I got sidetracked the other day talking about Ham Radio and all the reasons why I enjoy it. This hobby is great because I am constantly learning new things and communicating on a daily basis. It is also a hobby that crosses all socioeconomicopoliticohokeydokey B.S.
Today, I am gonna touch on some of the things to look for in radios. I do this in hopes of steering potential new hams in the right direction. Also, from a SHTF standpoint, you want to make sure your equipment is up to the challenge.
First thing to remember, you NEED to have a license granted by the FCC. Yeah, I know, Tha Man is bringing us down with more registration. SHADDUP! This is just a way to separate the wheat from the chaff. Pay your fee, pass the test and get your license. The Ham License shows that you have shown adequate knowledge and proficiency in amateur radio. Just like getting a CHL, only no gunpowder residue.
Okay, you have your license and a radio catalog in hand. Now what? You must decide what sort of operating set up you need. Based on a couple of factors, this could be easy or hard. Consider what your needs are. Will you be mobile in a car, on foot, or just sitting at home? I happen to be all three. I have a radio in my car, I carry a hand-held on my person, and I have a base station, too.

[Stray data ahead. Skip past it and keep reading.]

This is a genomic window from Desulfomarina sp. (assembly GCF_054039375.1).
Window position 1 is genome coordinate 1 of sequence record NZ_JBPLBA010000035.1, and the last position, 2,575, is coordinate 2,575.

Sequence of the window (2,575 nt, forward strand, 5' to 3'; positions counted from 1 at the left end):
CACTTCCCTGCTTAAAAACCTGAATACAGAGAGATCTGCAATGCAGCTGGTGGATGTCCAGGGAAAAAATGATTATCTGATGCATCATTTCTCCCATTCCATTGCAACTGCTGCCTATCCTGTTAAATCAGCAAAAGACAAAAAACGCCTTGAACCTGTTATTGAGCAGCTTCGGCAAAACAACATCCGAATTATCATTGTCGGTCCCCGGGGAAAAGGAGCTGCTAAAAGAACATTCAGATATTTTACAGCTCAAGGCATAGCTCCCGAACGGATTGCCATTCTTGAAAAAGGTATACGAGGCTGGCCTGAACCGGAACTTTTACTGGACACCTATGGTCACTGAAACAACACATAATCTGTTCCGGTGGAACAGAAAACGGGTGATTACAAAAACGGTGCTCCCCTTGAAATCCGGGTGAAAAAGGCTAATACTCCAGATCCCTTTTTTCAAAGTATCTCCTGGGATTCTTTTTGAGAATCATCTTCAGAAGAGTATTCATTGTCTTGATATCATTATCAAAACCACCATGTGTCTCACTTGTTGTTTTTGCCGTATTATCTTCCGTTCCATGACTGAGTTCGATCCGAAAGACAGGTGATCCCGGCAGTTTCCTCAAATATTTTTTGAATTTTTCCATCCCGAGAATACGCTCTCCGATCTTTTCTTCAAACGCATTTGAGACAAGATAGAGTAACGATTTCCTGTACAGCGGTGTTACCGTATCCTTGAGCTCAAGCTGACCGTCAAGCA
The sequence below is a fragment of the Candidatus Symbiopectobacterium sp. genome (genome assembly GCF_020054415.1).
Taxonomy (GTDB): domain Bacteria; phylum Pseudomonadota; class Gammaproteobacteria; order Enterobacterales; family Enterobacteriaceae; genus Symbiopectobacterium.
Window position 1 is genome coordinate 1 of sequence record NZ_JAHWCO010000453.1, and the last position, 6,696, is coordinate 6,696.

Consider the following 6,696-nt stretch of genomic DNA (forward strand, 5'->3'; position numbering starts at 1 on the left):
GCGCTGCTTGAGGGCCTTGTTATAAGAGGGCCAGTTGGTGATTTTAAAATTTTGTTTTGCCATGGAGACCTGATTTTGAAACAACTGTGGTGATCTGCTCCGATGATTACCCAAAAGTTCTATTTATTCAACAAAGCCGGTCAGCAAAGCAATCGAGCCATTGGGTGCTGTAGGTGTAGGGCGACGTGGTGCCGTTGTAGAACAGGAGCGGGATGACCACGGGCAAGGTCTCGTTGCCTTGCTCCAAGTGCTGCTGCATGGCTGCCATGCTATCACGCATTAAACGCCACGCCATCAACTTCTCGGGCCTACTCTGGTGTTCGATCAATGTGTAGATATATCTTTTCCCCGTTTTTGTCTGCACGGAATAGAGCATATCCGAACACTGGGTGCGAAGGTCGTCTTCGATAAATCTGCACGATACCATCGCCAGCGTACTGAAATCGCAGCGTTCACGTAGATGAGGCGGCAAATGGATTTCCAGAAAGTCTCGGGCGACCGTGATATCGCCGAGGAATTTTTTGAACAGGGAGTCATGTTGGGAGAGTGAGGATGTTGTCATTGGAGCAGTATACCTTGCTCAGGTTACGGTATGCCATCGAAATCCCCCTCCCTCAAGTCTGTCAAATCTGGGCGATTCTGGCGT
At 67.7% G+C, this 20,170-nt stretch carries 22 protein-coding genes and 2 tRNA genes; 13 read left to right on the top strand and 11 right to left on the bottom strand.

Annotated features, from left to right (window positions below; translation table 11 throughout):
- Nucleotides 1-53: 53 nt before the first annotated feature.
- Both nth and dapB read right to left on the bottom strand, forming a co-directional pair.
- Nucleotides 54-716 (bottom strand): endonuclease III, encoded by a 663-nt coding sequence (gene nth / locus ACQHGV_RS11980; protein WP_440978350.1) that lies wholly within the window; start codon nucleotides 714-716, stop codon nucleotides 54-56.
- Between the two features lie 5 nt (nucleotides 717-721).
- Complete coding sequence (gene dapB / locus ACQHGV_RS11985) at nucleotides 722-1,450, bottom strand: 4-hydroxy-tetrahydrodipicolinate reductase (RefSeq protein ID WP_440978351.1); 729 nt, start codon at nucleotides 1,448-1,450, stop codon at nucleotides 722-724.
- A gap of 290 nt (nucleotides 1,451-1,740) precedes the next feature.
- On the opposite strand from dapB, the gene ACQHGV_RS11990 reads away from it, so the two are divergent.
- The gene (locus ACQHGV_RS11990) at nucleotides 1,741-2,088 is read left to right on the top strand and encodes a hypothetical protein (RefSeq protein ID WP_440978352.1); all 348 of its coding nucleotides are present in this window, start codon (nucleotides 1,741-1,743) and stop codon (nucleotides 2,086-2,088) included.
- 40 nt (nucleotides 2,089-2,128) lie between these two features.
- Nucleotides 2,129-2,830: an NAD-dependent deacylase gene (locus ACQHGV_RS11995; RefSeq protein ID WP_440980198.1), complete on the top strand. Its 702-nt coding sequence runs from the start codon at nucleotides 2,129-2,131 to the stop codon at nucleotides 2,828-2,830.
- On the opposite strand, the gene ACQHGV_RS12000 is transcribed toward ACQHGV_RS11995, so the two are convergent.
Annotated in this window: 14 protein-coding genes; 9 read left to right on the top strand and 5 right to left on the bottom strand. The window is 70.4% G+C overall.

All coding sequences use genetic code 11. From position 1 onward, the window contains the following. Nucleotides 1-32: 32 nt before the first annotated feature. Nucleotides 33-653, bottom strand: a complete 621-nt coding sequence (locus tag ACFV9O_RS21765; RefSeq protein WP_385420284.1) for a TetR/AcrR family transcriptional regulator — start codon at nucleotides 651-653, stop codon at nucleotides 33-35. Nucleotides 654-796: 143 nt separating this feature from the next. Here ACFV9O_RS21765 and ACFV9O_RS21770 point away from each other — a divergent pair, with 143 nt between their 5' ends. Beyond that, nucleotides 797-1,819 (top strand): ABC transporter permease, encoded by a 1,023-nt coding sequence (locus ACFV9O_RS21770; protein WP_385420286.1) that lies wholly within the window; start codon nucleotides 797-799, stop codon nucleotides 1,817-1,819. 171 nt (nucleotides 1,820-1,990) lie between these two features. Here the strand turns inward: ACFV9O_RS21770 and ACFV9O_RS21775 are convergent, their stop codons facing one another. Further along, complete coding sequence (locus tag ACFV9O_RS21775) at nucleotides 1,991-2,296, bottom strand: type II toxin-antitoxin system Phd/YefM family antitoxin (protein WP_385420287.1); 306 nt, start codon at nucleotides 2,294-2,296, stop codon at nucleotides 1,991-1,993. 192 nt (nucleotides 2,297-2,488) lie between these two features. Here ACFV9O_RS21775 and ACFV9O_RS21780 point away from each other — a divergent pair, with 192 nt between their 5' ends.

PORTABLE: Also known as an HT, or handi talkie, a hand-held radio is nice to have when you are out and about. In a large metropolitan area like Houston, you do not have to worry about lack of contact. Repeaters help augment the very limited range of HTs to expand your communication abilitie. From a public safety standpoint, you could ideally reach someone immediately if you got into trouble. This makes it worthwhile rather than having to stop what you're doing, grab your cell phone and dial 911. All that takes time. Picking up the radio and pressing the PTT (push-to-talk) button is instantaneous.
HT radios have limited power. The most you can expect is about 5 watts total output. This drains batteries quickly, but radio manufacturers make radios with several power settings. So you don't drown out other radios, it is a good rule of thumb to transmit on the lowest power setting available. This helps conserve power and prevents interference with other Hams in the area. I usually set up my radios by finding all the local repeaters I can hit with high power, and then switch to low power and try to hit them again. If I can, I will keep that repeater frequency in an active memory bank, if not, I will mask it.